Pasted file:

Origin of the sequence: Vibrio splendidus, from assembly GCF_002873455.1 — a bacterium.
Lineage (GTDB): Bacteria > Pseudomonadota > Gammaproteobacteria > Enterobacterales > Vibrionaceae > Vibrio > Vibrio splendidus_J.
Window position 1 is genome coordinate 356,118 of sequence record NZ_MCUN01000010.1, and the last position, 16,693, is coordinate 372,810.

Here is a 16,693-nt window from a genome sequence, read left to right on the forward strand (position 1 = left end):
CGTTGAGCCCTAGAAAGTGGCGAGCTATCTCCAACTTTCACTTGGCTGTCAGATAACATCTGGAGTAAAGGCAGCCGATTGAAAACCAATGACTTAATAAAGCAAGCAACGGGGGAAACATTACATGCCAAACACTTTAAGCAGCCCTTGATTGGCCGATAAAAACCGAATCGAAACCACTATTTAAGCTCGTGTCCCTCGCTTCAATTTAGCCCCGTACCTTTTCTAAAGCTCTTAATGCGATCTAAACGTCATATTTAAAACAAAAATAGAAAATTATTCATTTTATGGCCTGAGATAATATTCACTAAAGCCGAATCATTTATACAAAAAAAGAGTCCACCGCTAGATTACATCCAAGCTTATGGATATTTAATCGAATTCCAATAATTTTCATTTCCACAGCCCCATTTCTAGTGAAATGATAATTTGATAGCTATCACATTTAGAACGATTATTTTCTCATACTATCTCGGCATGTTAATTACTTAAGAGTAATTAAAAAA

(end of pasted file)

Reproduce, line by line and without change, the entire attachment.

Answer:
Origin of the sequence: Vibrio splendidus, from assembly GCF_002873455.1 — a bacterium.
Lineage (GTDB): Bacteria > Pseudomonadota > Gammaproteobacteria > Enterobacterales > Vibrionaceae > Vibrio > Vibrio splendidus_J.
Window position 1 is genome coordinate 356,118 of sequence record NZ_MCUN01000010.1, and the last position, 16,693, is coordinate 372,810.

Here is a 16,693-nt window from a genome sequence, read left to right on the forward strand (position 1 = left end):
CGTTGAGCCCTAGAAAGTGGCGAGCTATCTCCAACTTTCACTTGGCTGTCAGATAACATCTGGAGTAAAGGCAGCCGATTGAAAACCAATGACTTAATAAAGCAAGCAACGGGGGAAACATTACATGCCAAACACTTTAAGCAGCCCTTGATTGGCCGATAAAAACCGAATCGAAACCACTATTTAAGCTCGTGTCCCTCGCTTCAATTTAGCCCCGTACCTTTTCTAAAGCTCTTAATGCGATCTAAACGTCATATTTAAAACAAAAATAGAAAATTATTCATTTTATGGCCTGAGATAATATTCACTAAAGCCGAATCATTTATACAAAAAAAGAGTCCACCGCTAGATTACATCCAAGCTTATGGATATTTAATCGAATTCCAATAATTTTCATTTCCACAGCCCCATTTCTAGTGAAATGATAATTTGATAGCTATCACATTTAGAACGATTATTTTCTCATACTATCTCGGCATGTTAATTACTTAAGAGTAATTAAAAAA